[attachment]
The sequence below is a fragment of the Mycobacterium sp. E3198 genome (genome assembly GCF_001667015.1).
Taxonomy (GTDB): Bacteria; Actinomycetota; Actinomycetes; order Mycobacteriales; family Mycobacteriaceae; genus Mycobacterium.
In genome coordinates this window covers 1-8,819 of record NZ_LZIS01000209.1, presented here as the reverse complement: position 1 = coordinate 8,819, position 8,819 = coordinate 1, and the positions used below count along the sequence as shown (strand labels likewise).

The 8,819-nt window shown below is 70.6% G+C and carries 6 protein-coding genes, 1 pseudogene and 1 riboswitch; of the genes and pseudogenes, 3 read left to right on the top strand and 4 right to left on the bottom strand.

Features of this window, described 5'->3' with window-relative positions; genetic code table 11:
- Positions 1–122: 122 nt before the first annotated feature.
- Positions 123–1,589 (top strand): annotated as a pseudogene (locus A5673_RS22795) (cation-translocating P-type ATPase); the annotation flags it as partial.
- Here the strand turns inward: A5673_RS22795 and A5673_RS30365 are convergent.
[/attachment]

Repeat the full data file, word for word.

The sequence below is a fragment of the Mycobacterium sp. E3198 genome (genome assembly GCF_001667015.1).
Taxonomy (GTDB): Bacteria; Actinomycetota; Actinomycetes; order Mycobacteriales; family Mycobacteriaceae; genus Mycobacterium.
In genome coordinates this window covers 1-8,819 of record NZ_LZIS01000209.1, presented here as the reverse complement: position 1 = coordinate 8,819, position 8,819 = coordinate 1, and the positions used below count along the sequence as shown (strand labels likewise).

The 8,819-nt window shown below is 70.6% G+C and carries 6 protein-coding genes, 1 pseudogene and 1 riboswitch; of the genes and pseudogenes, 3 read left to right on the top strand and 4 right to left on the bottom strand.

Features of this window, described 5'->3' with window-relative positions; genetic code table 11:
- Positions 1–122: 122 nt before the first annotated feature.
- Positions 123–1,589 (top strand): annotated as a pseudogene (locus A5673_RS22795) (cation-translocating P-type ATPase); the annotation flags it as partial.
- Here the strand turns inward: A5673_RS22795 and A5673_RS30365 are convergent.